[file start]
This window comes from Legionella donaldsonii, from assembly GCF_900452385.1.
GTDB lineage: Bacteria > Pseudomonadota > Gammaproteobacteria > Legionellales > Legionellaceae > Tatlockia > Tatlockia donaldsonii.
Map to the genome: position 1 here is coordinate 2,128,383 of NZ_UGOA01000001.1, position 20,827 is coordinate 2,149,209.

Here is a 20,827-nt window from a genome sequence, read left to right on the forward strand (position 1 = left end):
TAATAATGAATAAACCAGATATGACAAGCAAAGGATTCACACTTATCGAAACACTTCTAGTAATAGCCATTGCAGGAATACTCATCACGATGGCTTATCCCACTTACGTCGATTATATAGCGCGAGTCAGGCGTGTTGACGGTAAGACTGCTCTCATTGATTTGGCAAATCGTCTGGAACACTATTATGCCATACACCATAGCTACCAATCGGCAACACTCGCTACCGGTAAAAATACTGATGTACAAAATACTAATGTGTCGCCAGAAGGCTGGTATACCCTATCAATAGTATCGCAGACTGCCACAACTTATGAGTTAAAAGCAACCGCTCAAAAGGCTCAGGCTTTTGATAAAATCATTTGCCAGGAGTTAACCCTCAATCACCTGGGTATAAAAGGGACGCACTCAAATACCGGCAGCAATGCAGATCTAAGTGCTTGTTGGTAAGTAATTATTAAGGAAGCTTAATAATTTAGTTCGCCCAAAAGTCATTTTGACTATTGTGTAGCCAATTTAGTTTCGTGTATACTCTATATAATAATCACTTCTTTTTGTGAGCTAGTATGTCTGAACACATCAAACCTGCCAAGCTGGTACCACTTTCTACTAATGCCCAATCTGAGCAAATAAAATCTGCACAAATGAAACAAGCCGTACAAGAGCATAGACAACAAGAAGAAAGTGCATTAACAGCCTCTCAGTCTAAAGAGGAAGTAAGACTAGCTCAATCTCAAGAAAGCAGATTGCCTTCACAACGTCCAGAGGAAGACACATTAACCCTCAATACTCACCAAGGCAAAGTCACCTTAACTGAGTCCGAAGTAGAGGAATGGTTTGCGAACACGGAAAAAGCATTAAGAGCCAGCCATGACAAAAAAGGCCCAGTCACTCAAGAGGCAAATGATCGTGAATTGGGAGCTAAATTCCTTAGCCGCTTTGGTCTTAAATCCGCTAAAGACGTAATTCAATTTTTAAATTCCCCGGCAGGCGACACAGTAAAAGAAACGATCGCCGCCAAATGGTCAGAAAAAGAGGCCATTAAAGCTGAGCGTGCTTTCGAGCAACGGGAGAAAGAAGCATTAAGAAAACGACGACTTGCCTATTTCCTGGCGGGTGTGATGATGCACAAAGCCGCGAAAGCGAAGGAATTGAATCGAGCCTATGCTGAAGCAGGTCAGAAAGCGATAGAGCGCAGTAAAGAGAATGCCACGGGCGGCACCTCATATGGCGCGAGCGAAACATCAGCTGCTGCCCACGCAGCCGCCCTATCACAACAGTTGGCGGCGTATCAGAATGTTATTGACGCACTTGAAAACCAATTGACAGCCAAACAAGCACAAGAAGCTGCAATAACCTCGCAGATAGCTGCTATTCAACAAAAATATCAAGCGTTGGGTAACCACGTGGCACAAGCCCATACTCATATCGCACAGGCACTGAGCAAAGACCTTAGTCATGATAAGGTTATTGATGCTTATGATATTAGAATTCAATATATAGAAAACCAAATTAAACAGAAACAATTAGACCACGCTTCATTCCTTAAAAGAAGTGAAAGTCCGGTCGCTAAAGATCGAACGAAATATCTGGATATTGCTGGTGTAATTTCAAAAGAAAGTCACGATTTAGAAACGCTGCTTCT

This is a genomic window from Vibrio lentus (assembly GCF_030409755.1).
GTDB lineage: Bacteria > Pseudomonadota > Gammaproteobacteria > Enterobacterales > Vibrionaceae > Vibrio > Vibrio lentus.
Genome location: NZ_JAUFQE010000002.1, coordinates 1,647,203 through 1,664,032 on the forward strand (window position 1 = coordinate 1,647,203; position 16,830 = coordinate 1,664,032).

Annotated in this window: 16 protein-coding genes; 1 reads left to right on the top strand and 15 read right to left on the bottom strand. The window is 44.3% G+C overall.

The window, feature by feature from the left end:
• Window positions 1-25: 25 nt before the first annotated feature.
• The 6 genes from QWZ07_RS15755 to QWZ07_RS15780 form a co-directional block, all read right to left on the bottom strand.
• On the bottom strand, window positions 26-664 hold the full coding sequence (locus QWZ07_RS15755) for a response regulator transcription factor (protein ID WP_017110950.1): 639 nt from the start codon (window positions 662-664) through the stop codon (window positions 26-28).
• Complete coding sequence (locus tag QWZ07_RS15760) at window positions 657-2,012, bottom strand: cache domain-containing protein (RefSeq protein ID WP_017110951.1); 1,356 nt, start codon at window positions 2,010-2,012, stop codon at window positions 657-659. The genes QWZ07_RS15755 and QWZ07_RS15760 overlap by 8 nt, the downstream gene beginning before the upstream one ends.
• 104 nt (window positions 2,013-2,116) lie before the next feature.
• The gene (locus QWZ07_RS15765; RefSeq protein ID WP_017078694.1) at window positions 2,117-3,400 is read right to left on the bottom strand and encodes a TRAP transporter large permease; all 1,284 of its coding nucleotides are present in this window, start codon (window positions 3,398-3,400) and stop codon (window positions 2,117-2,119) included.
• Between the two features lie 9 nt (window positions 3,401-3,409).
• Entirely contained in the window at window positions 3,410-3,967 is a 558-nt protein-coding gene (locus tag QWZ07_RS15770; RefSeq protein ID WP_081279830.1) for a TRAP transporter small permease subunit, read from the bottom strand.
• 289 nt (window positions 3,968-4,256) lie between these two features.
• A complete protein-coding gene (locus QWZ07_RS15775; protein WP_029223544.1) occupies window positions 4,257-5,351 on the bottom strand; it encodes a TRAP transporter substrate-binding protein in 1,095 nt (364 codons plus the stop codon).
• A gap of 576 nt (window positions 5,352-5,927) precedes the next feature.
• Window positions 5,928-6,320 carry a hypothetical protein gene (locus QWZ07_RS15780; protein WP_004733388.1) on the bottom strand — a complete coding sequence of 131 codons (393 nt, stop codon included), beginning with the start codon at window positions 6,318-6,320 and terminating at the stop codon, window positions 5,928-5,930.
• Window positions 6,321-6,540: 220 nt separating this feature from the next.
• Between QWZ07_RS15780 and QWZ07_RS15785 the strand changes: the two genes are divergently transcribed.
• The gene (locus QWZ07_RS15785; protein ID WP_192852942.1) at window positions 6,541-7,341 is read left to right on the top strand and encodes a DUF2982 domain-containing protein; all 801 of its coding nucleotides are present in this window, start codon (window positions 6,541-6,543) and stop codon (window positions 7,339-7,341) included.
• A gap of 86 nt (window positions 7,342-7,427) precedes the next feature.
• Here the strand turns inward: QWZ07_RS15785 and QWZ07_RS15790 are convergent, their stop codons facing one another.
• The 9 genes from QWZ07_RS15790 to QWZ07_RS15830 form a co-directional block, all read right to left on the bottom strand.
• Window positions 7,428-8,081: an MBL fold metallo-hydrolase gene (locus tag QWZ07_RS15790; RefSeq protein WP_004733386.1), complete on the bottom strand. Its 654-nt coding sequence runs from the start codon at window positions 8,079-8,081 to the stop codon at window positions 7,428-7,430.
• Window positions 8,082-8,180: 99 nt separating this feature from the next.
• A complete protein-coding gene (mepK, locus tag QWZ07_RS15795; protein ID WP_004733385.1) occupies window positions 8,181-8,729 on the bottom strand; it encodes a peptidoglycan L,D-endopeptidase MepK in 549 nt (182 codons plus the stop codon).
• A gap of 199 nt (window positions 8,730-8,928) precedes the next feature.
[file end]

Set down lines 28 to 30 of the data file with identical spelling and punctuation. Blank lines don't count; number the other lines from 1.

• The 9 genes from QWZ07_RS15790 to QWZ07_RS15830 form a co-directional block, all read right to left on the bottom strand.
• Window positions 7,428-8,081: an MBL fold metallo-hydrolase gene (locus tag QWZ07_RS15790; RefSeq protein WP_004733386.1), complete on the bottom strand. Its 654-nt coding sequence runs from the start codon at window positions 8,079-8,081 to the stop codon at window positions 7,428-7,430.
• Window positions 8,082-8,180: 99 nt separating this feature from the next.